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Separated dads have feelings too

When we separate we feel a sense that we have lost our position in the family.  Don’t forget that you are still your children’s father,  even though you do not live with them. You must maintain a mindset and make it clear in your children’s mind that your family continues even though you don’t live with them every day. Your children now have two homes instead of one, there will be some adjustments around ease of access but your love and responsibility does not change and your efforts and determination to ensure that they know this will not go unrewarded.

Feelings of guilt, loneliness and depression can definitely come from separation and for some can be quite intense leading to avoidance and solitude.  There was a study conducted on men who after separating for 2 months, 1 year and 2 years  from the family home all showed similar signs of avoidance i.e. not going home to an empty house, they would more likely work back late or visit a bar with a friend.

One of the loneliest times for separated dads is when they are driving away after returning the children to their mothers, this was definitely real for me.  There are some great books to read on this subject. Reading can help you understand your own feelings and provide coping strategies to help you work through those times.  I spent many a times in book shops in the “self Help” section looking for answers and ways to cope.

Remember, knowledge will help you get through this, so keep searching and reading up. Check out another post on our site that can provide some answers for you, click here Practical Steps to take when separating


  1. Bruce says:

    It has been a lot of years since first separated, your article has reminded me of how challenging those early days and months were and also how, with good support from friends and family, we can move on and maintain a relatively “normal” lifestyle. Although not ideal, separation/divorce, after negotiating a satisfactory parenting plan designed to meet the needs of all concerned can be a relatively positive experience. If both parents are truly committed to “the best interests of the children” which in most cases should involve both parents being actively involved in the daily care, then the future should be a mostly bright one. Children need to feel a sense of certainty whether in a 2 parent household or divorced situation. The sooner we move forward into a state of relative normality the better it is for everyone. 🙂

  2. Esperanca Melo Venceslau says:

    We had our best X-mas present ever this year! Our son was finally reunited with his 2 yr old son after a forced separation of 1 year…
    Those people who feel that they have the right to deny their own children of the other parents love simply haven’t got it!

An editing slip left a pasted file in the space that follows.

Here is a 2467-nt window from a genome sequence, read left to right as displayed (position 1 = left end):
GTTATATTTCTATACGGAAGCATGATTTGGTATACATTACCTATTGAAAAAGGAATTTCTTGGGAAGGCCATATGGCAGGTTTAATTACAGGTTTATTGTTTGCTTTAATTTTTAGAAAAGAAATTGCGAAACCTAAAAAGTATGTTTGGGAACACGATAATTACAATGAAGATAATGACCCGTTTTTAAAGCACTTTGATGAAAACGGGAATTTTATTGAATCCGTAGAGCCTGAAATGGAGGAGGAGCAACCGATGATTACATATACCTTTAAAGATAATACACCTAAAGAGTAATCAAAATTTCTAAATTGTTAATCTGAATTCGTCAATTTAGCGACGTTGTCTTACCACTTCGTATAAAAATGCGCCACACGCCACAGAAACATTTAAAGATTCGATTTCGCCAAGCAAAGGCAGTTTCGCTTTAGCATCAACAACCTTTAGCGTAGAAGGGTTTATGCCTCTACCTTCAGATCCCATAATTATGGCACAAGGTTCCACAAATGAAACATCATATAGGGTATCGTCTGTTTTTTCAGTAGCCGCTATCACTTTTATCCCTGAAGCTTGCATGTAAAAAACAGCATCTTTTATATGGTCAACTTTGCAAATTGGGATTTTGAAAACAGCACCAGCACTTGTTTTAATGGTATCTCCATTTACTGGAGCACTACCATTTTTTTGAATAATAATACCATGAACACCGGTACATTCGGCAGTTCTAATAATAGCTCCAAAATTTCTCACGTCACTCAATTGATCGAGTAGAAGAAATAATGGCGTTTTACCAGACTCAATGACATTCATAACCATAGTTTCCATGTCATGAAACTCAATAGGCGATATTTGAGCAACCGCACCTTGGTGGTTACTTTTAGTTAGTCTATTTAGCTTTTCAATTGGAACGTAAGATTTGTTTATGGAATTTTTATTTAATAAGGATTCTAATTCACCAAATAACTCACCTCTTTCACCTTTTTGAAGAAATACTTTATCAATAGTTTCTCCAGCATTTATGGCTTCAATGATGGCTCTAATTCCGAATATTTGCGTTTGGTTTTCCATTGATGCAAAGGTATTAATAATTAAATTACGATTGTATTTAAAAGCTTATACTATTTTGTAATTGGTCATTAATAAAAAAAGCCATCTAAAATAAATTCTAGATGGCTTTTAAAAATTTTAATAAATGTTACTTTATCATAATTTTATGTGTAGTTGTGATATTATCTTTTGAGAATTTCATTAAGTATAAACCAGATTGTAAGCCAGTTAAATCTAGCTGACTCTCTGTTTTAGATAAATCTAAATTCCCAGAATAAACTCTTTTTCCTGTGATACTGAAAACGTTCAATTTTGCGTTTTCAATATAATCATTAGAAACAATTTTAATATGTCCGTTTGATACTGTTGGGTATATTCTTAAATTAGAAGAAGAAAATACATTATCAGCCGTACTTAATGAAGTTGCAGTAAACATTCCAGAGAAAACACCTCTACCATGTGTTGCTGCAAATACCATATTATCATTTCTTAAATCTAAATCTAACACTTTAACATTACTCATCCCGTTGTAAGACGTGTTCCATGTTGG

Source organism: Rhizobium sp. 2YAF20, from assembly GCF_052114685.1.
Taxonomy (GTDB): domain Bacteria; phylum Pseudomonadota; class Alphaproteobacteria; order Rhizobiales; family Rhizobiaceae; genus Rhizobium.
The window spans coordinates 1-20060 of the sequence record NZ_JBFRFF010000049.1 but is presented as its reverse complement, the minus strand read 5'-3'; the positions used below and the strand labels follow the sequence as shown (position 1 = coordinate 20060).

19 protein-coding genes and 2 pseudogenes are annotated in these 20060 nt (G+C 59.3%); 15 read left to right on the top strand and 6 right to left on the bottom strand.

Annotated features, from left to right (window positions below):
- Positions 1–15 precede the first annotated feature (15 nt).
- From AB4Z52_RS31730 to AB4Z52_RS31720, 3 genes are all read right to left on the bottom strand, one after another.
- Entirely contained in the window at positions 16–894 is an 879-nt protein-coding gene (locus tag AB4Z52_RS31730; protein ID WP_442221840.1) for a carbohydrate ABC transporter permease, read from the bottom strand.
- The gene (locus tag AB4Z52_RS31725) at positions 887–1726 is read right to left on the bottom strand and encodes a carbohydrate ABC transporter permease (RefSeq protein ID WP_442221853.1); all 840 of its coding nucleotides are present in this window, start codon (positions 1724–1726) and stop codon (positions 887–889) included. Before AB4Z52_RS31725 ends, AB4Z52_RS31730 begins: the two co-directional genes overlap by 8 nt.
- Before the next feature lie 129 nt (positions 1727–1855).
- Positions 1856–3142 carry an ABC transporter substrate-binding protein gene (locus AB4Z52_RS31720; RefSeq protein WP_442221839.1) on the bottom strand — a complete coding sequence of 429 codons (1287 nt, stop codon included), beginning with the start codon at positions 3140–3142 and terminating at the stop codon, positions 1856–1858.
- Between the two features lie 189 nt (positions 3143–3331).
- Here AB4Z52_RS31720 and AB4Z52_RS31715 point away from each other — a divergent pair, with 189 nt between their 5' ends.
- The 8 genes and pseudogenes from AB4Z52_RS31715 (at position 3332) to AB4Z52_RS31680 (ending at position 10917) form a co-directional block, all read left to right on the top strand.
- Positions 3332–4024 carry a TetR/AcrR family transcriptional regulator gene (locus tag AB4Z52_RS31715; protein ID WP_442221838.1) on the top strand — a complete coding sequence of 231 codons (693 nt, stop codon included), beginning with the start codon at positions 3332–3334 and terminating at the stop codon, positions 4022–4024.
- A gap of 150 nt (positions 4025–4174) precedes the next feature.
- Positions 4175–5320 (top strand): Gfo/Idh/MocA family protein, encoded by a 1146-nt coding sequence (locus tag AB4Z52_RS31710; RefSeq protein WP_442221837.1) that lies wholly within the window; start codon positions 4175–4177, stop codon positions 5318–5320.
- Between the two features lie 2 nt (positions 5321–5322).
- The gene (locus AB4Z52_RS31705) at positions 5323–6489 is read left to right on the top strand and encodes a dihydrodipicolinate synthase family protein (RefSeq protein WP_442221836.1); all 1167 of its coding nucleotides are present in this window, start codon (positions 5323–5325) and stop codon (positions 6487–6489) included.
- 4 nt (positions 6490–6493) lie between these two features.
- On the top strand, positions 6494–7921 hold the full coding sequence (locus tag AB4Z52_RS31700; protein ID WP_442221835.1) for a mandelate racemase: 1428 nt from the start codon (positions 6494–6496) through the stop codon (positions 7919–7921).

Thanks for sharing!
    Esperanca Melo…

  3. Ben Gluyas says:

    It has been less than a year for me, and I struggle with a lot of things and emotions. What I have just read is one of the hardest things for me to come to terms with. I never imagined my role as a parent to be a part-time gig.
    Thank you for sharing. I am certainly going to follow the link to hopefully learn some coping mechanisms and build some strength in these scenarios.
    I never set out to be a single parent. I set out to be the best parent I can be. Even with the limits put upon me, this is still the case.

    • Peter says:

      HI Ben,
      I hear you! We all dream of being the Dad that is at home in a great relationship with our partner and a stable family environment, it does make us sad and disappointed but life does get back to a new normal. I believe in some cases we don’t choose our partners well and we lack real connection with them causing a breakdown of the relationship over time. Even though we become a separated dad, we can still be a great dad. It is about the focus and importance you put on it and it requires devotion to dedicate the time required. Some dads feel they become single again and they have mixed priorities rather than have their no.1 priority being their children. When you don’t have your children, yes be single and enjoy your life but don’t let being single again get in the way of co-parenting your children. There are many times you will need to say “no” to your friends because its your time with the kids. Here is a recent post I wrote that you might find useful Best wishes Ben, feel free to reach out to me if you ever need to chat.

      • Rob says:

        Hi – can you recommend some books to read on self help?
        I have been separated almost 3 years now and although I don’t guilt myself as much over my son as he is doing fantastic and I see him almost 50/50 – I still find it hard to move on to find a new family/miss certain family times.